Could La Russa end up with Dodgers?

There’s just one problem with Tony La Russa becoming a key decision-maker for the Los Angeles Dodgers if Steve Cohen succeeds in buying the club.

La Russa is such a strong personality, his presence might diminish the Dodgers’ chances of hiring one of the top current general managers, according to rival executives.

Cohen, one of four finalists to buy the Dodgers from Frank McCourt, reportedly has talked with La Russa about joining the team in an executive position. Though the exact role they discussed is unclear, it’s doubtful La Russa would serve as a mere figurehead.

The next owner of the club could retain GM Ned Colletti and give him the chance to operate with a payroll greater than $90 million, the Dodgers’ figure this season. But if the owner wants his own man, an incoming GM might balk at working for La Russa, who has zero front-office experience.

All of this is speculation; the bidding is not nearly complete. But, as rival execs see it, a GM such as the Tampa Bay Rays’ Andrew Friedman or Arizona Diamondbacks’ Kevin Towers likely would not leave their current situations for limited autonomy in L.A.

Rockies’ Guthrie: Questions are fair

I couldn’t find a spot in my recent column about the Colorado Rockies to include some interesting quotes from right-hander Jeremy Guthrie, whom the team acquired from the Baltimore Orioles in early February.

Guthrie, 32, was not at all offended when I remarked that some people wonder if he will succeed with a contender after pitching for five straight losing clubs in Baltimore.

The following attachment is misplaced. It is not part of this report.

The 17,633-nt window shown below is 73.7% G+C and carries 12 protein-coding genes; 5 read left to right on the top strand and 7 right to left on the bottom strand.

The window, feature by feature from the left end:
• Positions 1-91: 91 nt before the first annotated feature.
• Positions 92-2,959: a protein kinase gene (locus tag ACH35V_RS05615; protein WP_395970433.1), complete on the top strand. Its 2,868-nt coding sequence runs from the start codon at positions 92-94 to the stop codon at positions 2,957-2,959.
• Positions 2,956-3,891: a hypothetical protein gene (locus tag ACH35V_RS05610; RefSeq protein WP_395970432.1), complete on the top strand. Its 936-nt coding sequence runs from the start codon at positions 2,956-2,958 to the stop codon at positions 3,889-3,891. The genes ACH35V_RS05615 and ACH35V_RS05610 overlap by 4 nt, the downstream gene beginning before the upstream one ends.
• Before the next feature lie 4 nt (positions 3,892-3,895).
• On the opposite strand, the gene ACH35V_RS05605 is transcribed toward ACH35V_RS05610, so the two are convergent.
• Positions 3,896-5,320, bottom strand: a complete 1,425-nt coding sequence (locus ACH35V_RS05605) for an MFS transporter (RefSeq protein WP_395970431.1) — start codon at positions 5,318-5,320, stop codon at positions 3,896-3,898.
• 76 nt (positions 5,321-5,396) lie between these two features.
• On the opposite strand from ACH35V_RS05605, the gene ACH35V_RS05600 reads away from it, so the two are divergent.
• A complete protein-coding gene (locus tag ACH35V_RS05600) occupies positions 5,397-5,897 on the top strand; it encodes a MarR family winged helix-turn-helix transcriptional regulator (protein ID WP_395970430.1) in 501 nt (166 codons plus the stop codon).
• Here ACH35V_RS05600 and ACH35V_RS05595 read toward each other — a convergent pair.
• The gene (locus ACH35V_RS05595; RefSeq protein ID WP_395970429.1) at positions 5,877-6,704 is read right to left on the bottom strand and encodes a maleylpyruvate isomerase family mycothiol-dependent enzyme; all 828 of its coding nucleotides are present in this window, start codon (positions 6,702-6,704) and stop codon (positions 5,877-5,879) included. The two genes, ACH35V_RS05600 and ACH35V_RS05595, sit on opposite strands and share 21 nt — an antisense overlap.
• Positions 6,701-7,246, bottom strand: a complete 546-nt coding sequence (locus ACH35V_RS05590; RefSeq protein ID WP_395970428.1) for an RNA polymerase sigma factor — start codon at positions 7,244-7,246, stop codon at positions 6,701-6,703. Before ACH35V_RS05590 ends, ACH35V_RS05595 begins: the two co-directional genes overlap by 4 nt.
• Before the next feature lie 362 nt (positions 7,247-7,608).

“Fans can ask any question they want, have every doubt in the world. Until someone shows it, there’s no answer,” Guthrie said.

Yet, Guthrie is undaunted.

“I always tell people, ‘You want to feel pressure? Then go into a major-league camp with no options left having been claimed off waivers and knowing you’ve got to show someone something to make the team.’” Guthrie said. “There isn’t more pressure you can have than having a potential career at stake.”

Guthrie was in that position in 2007, when he was out of options and released by the Indians. The Orioles claimed him, at a time when he had made only one major-league start.

“I’ve always felt if you’re prepared and confident in what you’ve done, you’re not going to feel pressure, regardless of whether your team is expected to win or not,” Guthrie said.

“I enjoy pitching in important games. The only comparison you can come up with from my times in Baltimore are the Opening Days. The most exciting games were the Opening Day games and maybe games in big venues against the Red Sox, in an important game for them.

“Outside of that, it’s hard to say how someone is going to react. But pitch well or pitch not, I don’t think it’s going to be dictated by whether the team is in the race. If I pitch well, it’s going to be because I’m prepared. If I don’t, it’s going to be because I’m not executing pitches.”

Why, Billy, why?

Rival executives still find it curious that the Oakland Athletics traded right-hander Trevor Cahill, who is under a club-friendly contract through 2015 and possibly ’16.

“Billy must have known something,” one exec says, referring to Athletics GM Billy Beane.